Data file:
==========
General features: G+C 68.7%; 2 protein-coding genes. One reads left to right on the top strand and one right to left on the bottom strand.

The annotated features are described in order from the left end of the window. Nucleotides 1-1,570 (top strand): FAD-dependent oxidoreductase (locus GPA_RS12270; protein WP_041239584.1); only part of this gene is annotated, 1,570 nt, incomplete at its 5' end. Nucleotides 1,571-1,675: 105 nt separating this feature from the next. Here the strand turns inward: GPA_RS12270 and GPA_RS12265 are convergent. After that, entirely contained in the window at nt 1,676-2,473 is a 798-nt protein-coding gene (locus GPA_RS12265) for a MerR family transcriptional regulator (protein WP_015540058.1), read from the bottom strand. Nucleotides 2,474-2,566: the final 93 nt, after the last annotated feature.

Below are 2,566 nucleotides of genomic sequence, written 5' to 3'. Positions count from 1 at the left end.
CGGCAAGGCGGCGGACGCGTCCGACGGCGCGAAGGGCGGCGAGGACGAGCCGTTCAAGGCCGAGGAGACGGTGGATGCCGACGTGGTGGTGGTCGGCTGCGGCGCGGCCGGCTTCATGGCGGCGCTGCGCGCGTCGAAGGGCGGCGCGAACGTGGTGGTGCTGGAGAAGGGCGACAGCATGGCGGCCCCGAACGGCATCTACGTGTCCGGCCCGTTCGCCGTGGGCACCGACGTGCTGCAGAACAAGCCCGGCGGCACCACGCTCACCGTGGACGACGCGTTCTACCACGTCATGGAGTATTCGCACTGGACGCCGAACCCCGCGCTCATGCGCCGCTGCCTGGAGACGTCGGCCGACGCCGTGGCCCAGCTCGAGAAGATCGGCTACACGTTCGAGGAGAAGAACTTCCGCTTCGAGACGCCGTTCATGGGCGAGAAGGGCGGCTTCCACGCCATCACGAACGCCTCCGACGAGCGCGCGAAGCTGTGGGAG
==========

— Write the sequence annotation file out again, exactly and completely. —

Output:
General features: G+C 68.7%; 2 protein-coding genes. One reads left to right on the top strand and one right to left on the bottom strand.

The annotated features are described in order from the left end of the window. Nucleotides 1-1,570 (top strand): FAD-dependent oxidoreductase (locus GPA_RS12270; protein WP_041239584.1); only part of this gene is annotated, 1,570 nt, incomplete at its 5' end. Nucleotides 1,571-1,675: 105 nt separating this feature from the next. Here the strand turns inward: GPA_RS12270 and GPA_RS12265 are convergent. After that, entirely contained in the window at nt 1,676-2,473 is a 798-nt protein-coding gene (locus GPA_RS12265) for a MerR family transcriptional regulator (protein WP_015540058.1), read from the bottom strand. Nucleotides 2,474-2,566: the final 93 nt, after the last annotated feature.

Below are 2,566 nucleotides of genomic sequence, written 5' to 3'. Positions count from 1 at the left end.
CGGCAAGGCGGCGGACGCGTCCGACGGCGCGAAGGGCGGCGAGGACGAGCCGTTCAAGGCCGAGGAGACGGTGGATGCCGACGTGGTGGTGGTCGGCTGCGGCGCGGCCGGCTTCATGGCGGCGCTGCGCGCGTCGAAGGGCGGCGCGAACGTGGTGGTGCTGGAGAAGGGCGACAGCATGGCGGCCCCGAACGGCATCTACGTGTCCGGCCCGTTCGCCGTGGGCACCGACGTGCTGCAGAACAAGCCCGGCGGCACCACGCTCACCGTGGACGACGCGTTCTACCACGTCATGGAGTATTCGCACTGGACGCCGAACCCCGCGCTCATGCGCCGCTGCCTGGAGACGTCGGCCGACGCCGTGGCCCAGCTCGAGAAGATCGGCTACACGTTCGAGGAGAAGAACTTCCGCTTCGAGACGCCGTTCATGGGCGAGAAGGGCGGCTTCCACGCCATCACGAACGCCTCCGACGAGCGCGCGAAGCTGTGGGAG